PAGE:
(C) Cara Sue Achterberg, Used by Permission
“I get much more than I give,” I told her with a shrug, patting the little hound dog snuggled against my side gnawing on her leash. She was probably one of the nicest foster dogs we’ve had. She’s number 44, so that’s a pretty impressive stat.
Fostering dogs for the rescue organization, Operation Paws for Homes has certainly changed our lives, not to mention the 43 dogs and puppies we’ve help rescue and the 43 families who welcomed them into their homes.
Saying good-bye is sometimes tough, and it doesn’t hurt less with time, it just gets easier. I told the other mom what I tell everyone, including my kids when they occasionally protest – if we don’t let this one go, we can’t save another one.
We enjoy the time we have we these dogs and consider it a privilege to help them on their journey which begins when they land at a high-kill shelter in the rural south generally through no fault of their own. They are strays, unwanted dogs, or animals surrendered by owners who are unable or unwilling to care for them.
The vast number of them sit on cement floors behind chainlink barriers because of ignorance and indifference – people who fail to spay or neuter their dogs, underestimate the cost of caring for a pet, or lose interest once the cute puppy becomes a dog that pees on their carpet.
Operation Paws for Homes transports dogs, who would otherwise be euthanized, north to foster homes in Virginia, Maryland, and southern Pennsylvania, where we are.
They arrive frightened and unsure after a long van ride. Most are not housebroken, some have never been on a leash, and many have rarely felt a gentle hand or gotten regular meals. The dog we bring home from transport will be a much different dog after a week or two in our home. It never ceases to amaze me what a little love, exercise, and good food can do to transform a terrified, suspicious soul into an exuberant, happy friend.
(C) Cara Sue Achterberg
There was Hadley who was so terrified when she arrived that she wouldn’t leave the back corner of her crate for days. We had to hand feed her and move slowly. I’d never seen a dog so shut-down in my life. Hadley warmed up slowly and eventually landed in a perfect forever home where she is now safe and adored.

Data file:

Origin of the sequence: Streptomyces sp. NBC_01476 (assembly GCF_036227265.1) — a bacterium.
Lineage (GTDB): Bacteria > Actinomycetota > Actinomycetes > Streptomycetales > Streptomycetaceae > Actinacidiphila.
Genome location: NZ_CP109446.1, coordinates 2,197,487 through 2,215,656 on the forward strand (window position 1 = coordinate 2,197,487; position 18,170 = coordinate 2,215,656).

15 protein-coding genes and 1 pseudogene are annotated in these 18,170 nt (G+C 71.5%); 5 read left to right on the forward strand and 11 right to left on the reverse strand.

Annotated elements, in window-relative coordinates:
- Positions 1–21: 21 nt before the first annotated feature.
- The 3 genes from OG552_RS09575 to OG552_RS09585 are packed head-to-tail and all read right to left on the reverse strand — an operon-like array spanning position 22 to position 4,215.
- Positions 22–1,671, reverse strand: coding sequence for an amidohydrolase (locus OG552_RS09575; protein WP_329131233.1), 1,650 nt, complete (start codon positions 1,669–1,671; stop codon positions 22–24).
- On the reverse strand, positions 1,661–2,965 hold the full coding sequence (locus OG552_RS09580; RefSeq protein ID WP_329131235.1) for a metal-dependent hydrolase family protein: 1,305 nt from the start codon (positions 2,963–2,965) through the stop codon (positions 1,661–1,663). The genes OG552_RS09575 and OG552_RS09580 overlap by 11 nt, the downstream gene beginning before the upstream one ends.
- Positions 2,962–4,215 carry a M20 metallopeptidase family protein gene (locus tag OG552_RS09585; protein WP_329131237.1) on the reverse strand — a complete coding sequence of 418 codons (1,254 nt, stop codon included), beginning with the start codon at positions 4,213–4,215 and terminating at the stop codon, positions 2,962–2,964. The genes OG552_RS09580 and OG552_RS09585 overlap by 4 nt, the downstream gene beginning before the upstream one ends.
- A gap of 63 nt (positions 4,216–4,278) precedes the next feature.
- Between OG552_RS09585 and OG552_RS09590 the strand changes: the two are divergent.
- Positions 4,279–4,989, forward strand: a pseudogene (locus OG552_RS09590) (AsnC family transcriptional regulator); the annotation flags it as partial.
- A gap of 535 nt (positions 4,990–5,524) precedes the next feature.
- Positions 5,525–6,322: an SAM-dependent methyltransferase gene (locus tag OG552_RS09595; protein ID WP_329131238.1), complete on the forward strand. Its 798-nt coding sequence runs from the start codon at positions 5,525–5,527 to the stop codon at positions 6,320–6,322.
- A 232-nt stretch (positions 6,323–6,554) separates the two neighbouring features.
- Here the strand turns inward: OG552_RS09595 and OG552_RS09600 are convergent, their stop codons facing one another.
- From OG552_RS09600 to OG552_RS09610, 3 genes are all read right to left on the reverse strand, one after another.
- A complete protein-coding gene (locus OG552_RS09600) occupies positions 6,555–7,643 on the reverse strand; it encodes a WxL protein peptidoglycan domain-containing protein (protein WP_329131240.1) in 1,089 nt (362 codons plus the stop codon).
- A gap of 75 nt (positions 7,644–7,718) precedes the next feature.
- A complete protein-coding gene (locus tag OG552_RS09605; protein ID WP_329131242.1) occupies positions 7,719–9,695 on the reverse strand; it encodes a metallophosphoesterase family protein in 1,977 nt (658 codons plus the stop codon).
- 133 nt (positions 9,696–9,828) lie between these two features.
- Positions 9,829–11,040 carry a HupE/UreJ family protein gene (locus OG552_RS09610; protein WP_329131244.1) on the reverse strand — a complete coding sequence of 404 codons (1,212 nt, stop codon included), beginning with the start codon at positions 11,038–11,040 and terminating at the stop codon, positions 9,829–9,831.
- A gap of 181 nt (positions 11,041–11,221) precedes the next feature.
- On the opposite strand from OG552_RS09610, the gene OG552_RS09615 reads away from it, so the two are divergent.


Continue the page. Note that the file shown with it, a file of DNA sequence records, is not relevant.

And Carla, the 75-pound coonhound who was returned by her owners because she barked too loudly and took up too much space in a home crowded with children. She was so depressed, she lay about like the hound dogs you see in the movies for three weeks, before suddenly shaking off her sadness and becoming one of my best running buddies. We gave her space to mourn and when she began to mend, she offered her unflagging affection.
Texas and Tennessee were two border collies turned in to a shelter by their owner because they were ‘untrainable.’ Whenever anyone raised a hand above waist level the two dogs would hit the ground like they were under fire. After only a week, they were accompanying me in the garden and on runs, happily herding the cats and children, and offering their utmost devotion. I’ve never met such obedient animals.
|"Texas and Tennessee"|
(C) Cara Sue Achterberg
I have about 44 stories I could tell you of the dogs who have shared our lives in the past 15 months, but the one story that is consistent no matter whether they stayed with us for a few days or four months, is that each of these dogs has enriched our lives.
They’ve given me a sense of daily purpose. I’m a mom and a writer. Too many days, I fall into bed exhausted; having worked from the moment I opened my eyes, but hard-pressed to list anything I’ve actually accomplished, and wondering if anyone has noticed a thing I’ve done today.
Not so since we invited foster dogs into our home. These dogs offer me unconditional, many times unrestrained, love and affection. Their devotion is heart-breaking – the gratitude for the temporary care we offer them is obvious.
I could list the other ways these dogs have enriched our lives – motivating me to exercise every day, entertaining us with their antics and personalities, and introducing me to a new community of people with huge hearts who work tirelessly to rescue dogs.
But I think I’ll leave it at what I said from the start – I get so much more than I ever give.
If you’ve ever considered fostering dogs for a rescue organization, you can learn more at Operation Paws for Homes - Foster FAQ's, and if you’d like to read more stories of fostering dogs, check out my blog at Another Good Dog.
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|(C) Cara Sue|